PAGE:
Officials at Minnesota’s health insurance exchange, MNsure, vowed to beef up call center staff for the final weeks of open enrollment, hoping to reverse lengthy call delays in late December 2015 that hearken back to the exchange’s disastrous first year rollout.
Just past a key deadline for consumers to buy insurance effective for the New Year, MNsure says it’s on track to meet projections for signups in the private plans that fund its budget. Open enrollment ends Jan. 31.
But after focusing last year on improving its call center to soothe frustrated consumers, some customers still spent more than an hour waiting for help in the final week of December.
Call center data shows a sharp spike in call wait times in the days leading up to the Dec. 28 deadline, peaking at an average of more than an hour on the final day. Nearly half of MNsure’s callers in that final week of December hung up before the call was answered. The exchange didn’t keep the same detailed statistics before this year, but monthly averages show the average wait time doubled, from less than six minutes in December 2014 to more than 13 minutes last month.
Renewed call center woes could provide more fodder to Republicans who say the state should ditch its own exchange and pivot to the federal hub.
“It’s a huge step backward,” said state Rep. Greg Davids, R-Preston. “The call times are just the symptom of the disease. MNsure has got so many other problems. I don’t know where you start.”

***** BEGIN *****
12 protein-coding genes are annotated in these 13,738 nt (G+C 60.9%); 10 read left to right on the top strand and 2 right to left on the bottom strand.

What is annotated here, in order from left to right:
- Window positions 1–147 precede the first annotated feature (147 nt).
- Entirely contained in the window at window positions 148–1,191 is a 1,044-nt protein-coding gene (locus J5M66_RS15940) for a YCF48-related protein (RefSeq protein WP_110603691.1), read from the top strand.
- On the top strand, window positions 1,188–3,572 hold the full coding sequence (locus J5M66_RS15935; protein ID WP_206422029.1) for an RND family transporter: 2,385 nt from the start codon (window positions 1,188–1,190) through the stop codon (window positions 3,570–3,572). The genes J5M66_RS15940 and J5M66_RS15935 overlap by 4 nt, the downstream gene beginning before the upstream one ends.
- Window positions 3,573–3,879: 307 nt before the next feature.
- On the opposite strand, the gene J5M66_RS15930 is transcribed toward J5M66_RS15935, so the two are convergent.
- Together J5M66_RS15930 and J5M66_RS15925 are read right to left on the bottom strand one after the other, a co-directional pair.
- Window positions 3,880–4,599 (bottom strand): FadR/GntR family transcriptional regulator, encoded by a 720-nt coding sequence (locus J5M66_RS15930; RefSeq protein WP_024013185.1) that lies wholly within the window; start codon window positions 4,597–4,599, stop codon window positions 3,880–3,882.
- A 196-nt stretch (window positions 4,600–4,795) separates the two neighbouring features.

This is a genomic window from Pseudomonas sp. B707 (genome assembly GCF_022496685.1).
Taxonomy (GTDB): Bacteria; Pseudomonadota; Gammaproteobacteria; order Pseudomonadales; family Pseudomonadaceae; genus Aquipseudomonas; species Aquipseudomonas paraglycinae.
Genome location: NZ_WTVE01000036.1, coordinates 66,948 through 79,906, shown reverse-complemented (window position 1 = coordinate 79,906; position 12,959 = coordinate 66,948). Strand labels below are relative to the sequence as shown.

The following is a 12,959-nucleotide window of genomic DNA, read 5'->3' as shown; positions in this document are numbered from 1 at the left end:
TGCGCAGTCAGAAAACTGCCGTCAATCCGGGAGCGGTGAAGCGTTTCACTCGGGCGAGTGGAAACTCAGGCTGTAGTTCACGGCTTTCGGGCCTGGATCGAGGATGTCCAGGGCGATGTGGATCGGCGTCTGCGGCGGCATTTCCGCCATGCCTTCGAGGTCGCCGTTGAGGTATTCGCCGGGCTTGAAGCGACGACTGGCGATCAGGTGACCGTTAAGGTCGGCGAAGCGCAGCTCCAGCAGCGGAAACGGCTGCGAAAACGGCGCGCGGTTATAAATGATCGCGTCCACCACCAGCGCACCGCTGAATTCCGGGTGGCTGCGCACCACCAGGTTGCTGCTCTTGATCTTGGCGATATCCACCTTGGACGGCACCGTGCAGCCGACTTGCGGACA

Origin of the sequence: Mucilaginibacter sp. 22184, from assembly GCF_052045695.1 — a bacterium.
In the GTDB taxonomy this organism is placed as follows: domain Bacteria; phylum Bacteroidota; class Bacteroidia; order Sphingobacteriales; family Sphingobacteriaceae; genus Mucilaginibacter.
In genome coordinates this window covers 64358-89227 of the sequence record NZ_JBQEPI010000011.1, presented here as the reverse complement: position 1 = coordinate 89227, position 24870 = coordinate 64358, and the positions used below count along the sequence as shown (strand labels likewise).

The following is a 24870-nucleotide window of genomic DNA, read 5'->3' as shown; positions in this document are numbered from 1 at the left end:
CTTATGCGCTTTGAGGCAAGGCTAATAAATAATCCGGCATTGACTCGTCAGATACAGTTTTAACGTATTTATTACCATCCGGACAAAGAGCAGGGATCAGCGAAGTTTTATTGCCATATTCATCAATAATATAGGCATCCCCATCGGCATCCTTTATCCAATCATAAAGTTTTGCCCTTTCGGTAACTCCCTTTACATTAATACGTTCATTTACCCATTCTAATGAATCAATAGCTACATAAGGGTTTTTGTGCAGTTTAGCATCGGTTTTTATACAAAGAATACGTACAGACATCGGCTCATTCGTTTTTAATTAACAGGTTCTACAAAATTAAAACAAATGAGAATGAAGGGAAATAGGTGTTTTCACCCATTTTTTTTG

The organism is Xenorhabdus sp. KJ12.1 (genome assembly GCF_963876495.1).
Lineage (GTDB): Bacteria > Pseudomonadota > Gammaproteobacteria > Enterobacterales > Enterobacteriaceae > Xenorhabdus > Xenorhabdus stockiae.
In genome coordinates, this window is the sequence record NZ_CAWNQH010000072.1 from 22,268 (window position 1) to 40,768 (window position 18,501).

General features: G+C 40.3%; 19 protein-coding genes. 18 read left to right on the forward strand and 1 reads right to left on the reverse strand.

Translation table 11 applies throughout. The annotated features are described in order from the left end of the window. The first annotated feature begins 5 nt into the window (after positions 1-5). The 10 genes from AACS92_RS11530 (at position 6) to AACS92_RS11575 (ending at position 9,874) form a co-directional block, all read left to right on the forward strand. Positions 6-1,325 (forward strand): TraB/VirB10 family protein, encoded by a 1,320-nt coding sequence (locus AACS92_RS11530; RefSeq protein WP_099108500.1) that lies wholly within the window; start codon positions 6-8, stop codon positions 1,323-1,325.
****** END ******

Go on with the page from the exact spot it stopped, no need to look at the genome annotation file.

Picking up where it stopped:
MNsure Chief Executive Officer Allison O’Toole called the long waits the result of a “perfect storm” that included an actual storm — an ice blast in late December that left a vendor’s call center in Illinois severely short-staffed. She also said an overlapping renewal date for low-income residents on public programs and the usual rush of last-minute inquiries exacerbated the problem.
With the pressure from public programs now lifted and hopes that another storm doesn’t cause staffing problems, O’Toole said customers should expect shorter delays in the final weeks of registration. Still, the exchange plans to expand staff at both its own call center and at third-party vendors, though O’Toole did not have specifics on how many employees it would add.
O’Toole also said MNsure would focus its advertising on trying to persuade customers not to procrastinate and head to the exchange well ahead of the Jan. 31 close.
“That message has generally fallen on deaf ears,” she said.